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Molecular Urothelial Tumor Cell Subtypes Remain Stable During Metastatic Evolution.

European urology

Authors: Alexander Cox, Niklas Klümper, Johannes Stein, Danijel Sikic, Johannes Breyer, Christian Bolenz, Florian Roghmann, Philipp Erben, Ralph M Wirtz, Bernd Wullich, Manuel Ritter, Michael Hölzel, Kristina Schwamborn, Thomas Horn, Jürgen Gschwend, Arndt Hartmann, Wilko Weichert, Franziska Erlmeier, Markus Eckstein

Urothelial cancer (UC) care is moving toward precision oncology. For tumor biology-driven treatment of metastatic UC (mUC), molecular subtypes play a crucial role. However, it is not known whether subtypes change during metastatic evolution. To address this, we analyzed a UC progression cohort (N = 154 patients) with 138 matched primary tumors (PRIM) and synchronous or metachronous distant metastasis (MET) by immunohistochemistry, and mRNA sequencing in a subgroup of 20 matched pairs. Protein-based tumor cell subtypes and histomorphology remained stable during metastatic progression (concordance: 94%, 95% confidence interval [CI] 88-97%). In comparison, transcriptome-based molecular consensus subtypes exhibited higher heterogeneity between PRIM and MET (concordance: 45%, 95% CI 23-69%), with switches particularly occurring between luminal and stroma-rich tumors. Of note, all tumors classified as stroma rich showed luminal tumor cell differentiation. By an in-depth analysis, we found a negative correlation of luminal gene and protein expression with increasing desmoplastic stroma content, suggesting that luminal tumor cell differentiation of "stroma-rich tumors" is superimposed by gene expression signals stemming from the stromal compartment. Immunohistochemistry allows tumor cell subtyping into luminal, basal, or neuroendocrine classes that remain stable during metastatic progression. These findings expand our biological understanding of UC MET and have implications for future subtype-stratified clinical trials in patients with mUC. PATIENT SUMMARY: Urothelial carcinomas (UCs) occur in different appearances, the so-called molecular subtypes. These molecular subtypes will gain importance for the therapy of metastatic UCs in the future. We could demonstrate that the subtype remains stable during metastasis, which is highly relevant for future studies.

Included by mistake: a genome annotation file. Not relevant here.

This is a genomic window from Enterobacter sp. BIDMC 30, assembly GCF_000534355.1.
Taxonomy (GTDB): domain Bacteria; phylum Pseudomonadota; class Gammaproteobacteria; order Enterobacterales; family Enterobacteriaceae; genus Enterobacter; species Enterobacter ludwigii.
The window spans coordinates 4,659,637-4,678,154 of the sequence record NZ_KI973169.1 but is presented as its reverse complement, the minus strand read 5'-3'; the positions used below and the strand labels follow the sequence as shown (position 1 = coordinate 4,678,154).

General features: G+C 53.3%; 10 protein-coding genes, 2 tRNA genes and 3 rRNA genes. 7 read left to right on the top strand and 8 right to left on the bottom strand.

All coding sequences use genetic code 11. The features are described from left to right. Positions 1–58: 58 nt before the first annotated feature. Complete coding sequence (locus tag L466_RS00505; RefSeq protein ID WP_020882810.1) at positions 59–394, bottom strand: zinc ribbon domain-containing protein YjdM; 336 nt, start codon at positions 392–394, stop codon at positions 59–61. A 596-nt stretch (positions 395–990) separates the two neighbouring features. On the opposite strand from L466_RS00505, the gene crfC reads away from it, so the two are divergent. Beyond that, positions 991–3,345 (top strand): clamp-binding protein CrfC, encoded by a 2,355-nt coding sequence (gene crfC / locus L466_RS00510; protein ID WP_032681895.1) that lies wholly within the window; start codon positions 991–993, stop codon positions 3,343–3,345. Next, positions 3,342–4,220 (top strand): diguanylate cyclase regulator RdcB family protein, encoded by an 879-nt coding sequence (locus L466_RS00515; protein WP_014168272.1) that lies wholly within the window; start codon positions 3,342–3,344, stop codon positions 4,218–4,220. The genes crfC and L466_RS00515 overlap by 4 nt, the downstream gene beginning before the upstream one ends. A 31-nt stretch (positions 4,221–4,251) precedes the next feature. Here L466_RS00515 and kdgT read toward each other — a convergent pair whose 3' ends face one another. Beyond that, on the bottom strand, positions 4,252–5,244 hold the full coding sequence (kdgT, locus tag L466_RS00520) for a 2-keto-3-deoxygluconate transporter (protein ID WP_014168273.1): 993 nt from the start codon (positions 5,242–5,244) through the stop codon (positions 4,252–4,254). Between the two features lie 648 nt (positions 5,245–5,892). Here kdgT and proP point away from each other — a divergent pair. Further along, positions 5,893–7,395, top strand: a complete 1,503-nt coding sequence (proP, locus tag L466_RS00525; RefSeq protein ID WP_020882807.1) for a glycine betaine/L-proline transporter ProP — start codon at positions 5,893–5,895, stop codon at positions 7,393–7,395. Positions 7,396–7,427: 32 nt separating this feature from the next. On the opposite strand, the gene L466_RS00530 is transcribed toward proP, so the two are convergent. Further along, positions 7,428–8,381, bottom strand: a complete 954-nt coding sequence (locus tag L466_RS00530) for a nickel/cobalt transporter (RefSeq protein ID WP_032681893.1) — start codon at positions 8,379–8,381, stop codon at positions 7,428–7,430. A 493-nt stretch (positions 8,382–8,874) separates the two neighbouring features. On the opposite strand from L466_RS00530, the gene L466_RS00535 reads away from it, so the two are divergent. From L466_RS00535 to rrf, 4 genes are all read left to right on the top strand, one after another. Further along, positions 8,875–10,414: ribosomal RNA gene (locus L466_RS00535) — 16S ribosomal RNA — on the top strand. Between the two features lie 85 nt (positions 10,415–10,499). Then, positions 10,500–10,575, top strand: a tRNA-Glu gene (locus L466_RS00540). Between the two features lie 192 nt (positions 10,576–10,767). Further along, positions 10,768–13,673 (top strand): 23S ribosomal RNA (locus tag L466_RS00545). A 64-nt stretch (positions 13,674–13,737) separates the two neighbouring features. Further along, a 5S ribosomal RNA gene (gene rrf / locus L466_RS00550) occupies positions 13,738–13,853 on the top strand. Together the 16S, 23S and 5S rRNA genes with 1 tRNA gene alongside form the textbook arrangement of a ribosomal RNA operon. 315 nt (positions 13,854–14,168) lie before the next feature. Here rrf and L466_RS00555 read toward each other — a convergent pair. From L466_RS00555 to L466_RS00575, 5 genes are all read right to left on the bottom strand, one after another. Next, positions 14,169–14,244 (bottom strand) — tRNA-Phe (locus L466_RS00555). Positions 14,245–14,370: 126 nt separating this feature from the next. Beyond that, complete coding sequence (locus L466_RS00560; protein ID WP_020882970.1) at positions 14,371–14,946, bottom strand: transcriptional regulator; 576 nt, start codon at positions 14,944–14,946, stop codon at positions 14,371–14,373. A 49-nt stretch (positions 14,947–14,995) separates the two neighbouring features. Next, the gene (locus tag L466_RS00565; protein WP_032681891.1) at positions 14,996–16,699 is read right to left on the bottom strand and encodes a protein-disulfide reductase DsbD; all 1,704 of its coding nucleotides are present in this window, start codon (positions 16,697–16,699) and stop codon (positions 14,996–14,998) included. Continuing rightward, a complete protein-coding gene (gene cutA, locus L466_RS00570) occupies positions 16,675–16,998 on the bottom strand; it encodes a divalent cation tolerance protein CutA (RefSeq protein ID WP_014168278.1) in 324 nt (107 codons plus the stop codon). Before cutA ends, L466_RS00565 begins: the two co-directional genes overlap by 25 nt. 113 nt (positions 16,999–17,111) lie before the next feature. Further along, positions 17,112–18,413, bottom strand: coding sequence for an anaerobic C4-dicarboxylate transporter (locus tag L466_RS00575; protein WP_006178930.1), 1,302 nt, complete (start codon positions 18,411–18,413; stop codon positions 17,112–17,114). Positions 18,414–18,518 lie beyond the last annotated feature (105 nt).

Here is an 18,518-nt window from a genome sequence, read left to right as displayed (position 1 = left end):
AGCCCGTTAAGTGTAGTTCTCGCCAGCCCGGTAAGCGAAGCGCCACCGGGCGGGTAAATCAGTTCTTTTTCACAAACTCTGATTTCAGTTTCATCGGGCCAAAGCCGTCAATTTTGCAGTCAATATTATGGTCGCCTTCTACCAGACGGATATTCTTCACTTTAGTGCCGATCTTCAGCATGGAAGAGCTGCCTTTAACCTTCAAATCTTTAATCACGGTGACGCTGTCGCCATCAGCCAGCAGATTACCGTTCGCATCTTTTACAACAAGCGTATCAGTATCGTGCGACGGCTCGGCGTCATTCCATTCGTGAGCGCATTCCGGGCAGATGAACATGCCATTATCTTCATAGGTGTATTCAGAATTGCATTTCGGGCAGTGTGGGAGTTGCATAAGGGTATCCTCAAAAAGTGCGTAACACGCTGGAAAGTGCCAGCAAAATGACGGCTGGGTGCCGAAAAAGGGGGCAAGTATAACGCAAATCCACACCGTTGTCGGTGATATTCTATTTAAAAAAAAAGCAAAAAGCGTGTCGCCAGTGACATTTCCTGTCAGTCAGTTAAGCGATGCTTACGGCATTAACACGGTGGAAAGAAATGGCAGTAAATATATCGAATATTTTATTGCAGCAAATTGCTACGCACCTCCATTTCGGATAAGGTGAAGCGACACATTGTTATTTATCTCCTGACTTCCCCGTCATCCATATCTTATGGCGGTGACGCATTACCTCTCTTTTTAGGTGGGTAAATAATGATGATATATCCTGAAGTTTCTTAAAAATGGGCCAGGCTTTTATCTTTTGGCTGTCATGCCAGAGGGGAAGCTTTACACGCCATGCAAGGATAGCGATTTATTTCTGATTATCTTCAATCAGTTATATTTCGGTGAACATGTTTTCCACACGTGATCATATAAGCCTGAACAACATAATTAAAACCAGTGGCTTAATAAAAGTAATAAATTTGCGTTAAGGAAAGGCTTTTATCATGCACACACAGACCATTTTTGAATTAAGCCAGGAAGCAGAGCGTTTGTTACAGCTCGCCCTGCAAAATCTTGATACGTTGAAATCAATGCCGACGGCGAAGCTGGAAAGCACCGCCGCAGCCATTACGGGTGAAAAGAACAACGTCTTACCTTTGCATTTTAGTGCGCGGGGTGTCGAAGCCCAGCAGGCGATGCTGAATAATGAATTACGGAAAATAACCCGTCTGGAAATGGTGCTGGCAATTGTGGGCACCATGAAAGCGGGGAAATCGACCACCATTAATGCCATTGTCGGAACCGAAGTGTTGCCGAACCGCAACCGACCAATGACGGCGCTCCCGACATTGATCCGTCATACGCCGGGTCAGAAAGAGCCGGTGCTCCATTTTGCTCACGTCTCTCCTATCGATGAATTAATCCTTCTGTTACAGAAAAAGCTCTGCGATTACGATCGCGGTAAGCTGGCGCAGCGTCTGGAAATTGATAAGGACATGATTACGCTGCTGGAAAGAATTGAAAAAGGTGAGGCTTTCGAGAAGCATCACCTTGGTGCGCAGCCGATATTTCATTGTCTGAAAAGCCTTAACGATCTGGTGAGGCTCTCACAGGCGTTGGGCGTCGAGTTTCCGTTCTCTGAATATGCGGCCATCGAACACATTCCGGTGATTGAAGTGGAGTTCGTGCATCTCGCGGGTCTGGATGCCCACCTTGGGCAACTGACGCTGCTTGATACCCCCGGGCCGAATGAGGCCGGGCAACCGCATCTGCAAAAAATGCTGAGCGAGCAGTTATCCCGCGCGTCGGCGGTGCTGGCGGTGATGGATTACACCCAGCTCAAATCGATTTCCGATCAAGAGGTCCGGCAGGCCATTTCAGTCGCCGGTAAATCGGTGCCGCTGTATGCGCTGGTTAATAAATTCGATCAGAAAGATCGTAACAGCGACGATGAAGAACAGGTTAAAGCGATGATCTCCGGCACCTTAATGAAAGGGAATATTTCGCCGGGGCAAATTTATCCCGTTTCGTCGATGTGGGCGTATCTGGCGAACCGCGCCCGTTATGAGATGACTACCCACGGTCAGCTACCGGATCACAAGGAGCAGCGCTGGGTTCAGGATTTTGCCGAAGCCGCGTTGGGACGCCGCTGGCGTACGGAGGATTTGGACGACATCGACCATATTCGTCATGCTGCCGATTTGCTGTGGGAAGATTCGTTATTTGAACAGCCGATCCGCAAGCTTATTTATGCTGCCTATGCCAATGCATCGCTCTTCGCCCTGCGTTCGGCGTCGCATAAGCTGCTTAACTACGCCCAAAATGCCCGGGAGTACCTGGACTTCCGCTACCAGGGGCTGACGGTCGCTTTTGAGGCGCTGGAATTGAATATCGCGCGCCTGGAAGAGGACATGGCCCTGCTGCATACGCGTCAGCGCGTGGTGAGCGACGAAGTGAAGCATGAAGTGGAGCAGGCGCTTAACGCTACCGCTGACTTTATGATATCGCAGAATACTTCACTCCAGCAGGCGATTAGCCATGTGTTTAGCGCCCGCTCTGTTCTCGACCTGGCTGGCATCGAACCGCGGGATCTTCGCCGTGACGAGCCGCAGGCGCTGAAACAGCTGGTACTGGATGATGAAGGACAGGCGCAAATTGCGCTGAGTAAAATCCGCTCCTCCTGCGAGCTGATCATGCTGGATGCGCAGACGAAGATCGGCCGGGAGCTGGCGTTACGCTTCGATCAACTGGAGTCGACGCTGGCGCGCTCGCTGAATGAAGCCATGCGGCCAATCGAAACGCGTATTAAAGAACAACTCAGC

Copyright © 2023 The Author(s). Published by Elsevier B.V. All rights reserved.

PMID: 37031005

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